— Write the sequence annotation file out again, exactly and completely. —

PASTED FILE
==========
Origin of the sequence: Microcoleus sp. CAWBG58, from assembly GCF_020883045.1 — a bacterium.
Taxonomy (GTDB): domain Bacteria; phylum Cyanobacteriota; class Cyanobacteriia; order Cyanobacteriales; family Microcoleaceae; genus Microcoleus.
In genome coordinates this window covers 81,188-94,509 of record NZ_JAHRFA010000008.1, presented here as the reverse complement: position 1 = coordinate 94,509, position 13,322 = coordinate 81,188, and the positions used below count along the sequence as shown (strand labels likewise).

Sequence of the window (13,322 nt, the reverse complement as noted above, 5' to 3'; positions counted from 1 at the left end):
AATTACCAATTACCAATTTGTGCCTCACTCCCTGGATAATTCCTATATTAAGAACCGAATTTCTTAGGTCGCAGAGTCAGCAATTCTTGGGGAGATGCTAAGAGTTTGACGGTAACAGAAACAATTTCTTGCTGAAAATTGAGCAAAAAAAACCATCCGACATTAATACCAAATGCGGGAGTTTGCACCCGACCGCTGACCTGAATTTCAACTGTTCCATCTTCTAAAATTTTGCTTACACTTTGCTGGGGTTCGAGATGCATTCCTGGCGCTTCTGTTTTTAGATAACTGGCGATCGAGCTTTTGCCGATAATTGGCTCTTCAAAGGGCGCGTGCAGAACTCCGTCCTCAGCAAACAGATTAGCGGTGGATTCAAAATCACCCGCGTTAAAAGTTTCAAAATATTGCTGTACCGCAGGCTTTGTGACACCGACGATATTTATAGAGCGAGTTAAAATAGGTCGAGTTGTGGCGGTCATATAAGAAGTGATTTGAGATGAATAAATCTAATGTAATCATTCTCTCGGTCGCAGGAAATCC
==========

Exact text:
Origin of the sequence: Microcoleus sp. CAWBG58, from assembly GCF_020883045.1 — a bacterium.
Taxonomy (GTDB): domain Bacteria; phylum Cyanobacteriota; class Cyanobacteriia; order Cyanobacteriales; family Microcoleaceae; genus Microcoleus.
In genome coordinates this window covers 81,188-94,509 of record NZ_JAHRFA010000008.1, presented here as the reverse complement: position 1 = coordinate 94,509, position 13,322 = coordinate 81,188, and the positions used below count along the sequence as shown (strand labels likewise).

Sequence of the window (13,322 nt, the reverse complement as noted above, 5' to 3'; positions counted from 1 at the left end):
AATTACCAATTACCAATTTGTGCCTCACTCCCTGGATAATTCCTATATTAAGAACCGAATTTCTTAGGTCGCAGAGTCAGCAATTCTTGGGGAGATGCTAAGAGTTTGACGGTAACAGAAACAATTTCTTGCTGAAAATTGAGCAAAAAAAACCATCCGACATTAATACCAAATGCGGGAGTTTGCACCCGACCGCTGACCTGAATTTCAACTGTTCCATCTTCTAAAATTTTGCTTACACTTTGCTGGGGTTCGAGATGCATTCCTGGCGCTTCTGTTTTTAGATAACTGGCGATCGAGCTTTTGCCGATAATTGGCTCTTCAAAGGGCGCGTGCAGAACTCCGTCCTCAGCAAACAGATTAGCGGTGGATTCAAAATCACCCGCGTTAAAAGTTTCAAAATATTGCTGTACCGCAGGCTTTGTGACACCGACGATATTTATAGAGCGAGTTAAAATAGGTCGAGTTGTGGCGGTCATATAAGAAGTGATTTGAGATGAATAAATCTAATGTAATCATTCTCTCGGTCGCAGGAAATCC